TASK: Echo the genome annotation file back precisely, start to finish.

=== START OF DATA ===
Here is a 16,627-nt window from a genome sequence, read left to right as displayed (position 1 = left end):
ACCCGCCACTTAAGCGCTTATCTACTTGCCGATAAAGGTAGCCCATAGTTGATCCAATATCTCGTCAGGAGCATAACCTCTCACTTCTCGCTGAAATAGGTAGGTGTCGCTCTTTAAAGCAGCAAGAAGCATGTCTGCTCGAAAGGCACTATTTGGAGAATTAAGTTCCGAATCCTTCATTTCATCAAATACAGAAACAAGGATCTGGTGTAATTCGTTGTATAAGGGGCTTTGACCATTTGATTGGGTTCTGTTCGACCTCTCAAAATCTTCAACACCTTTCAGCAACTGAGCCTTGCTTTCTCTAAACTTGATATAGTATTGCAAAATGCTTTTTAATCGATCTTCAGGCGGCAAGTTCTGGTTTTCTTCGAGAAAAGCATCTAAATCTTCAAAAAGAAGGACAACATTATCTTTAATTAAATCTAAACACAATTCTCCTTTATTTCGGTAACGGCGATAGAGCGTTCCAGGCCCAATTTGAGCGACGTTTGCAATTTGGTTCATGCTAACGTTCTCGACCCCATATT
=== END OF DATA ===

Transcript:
Here is a 16,627-nt window from a genome sequence, read left to right as displayed (position 1 = left end):
ACCCGCCACTTAAGCGCTTATCTACTTGCCGATAAAGGTAGCCCATAGTTGATCCAATATCTCGTCAGGAGCATAACCTCTCACTTCTCGCTGAAATAGGTAGGTGTCGCTCTTTAAAGCAGCAAGAAGCATGTCTGCTCGAAAGGCACTATTTGGAGAATTAAGTTCCGAATCCTTCATTTCATCAAATACAGAAACAAGGATCTGGTGTAATTCGTTGTATAAGGGGCTTTGACCATTTGATTGGGTTCTGTTCGACCTCTCAAAATCTTCAACACCTTTCAGCAACTGAGCCTTGCTTTCTCTAAACTTGATATAGTATTGCAAAATGCTTTTTAATCGATCTTCAGGCGGCAAGTTCTGGTTTTCTTCGAGAAAAGCATCTAAATCTTCAAAAAGAAGGACAACATTATCTTTAATTAAATCTAAACACAATTCTCCTTTATTTCGGTAACGGCGATAGAGCGTTCCAGGCCCAATTTGAGCGACGTTTGCAATTTGGTTCATGCTAACGTTCTCGACCCCATATT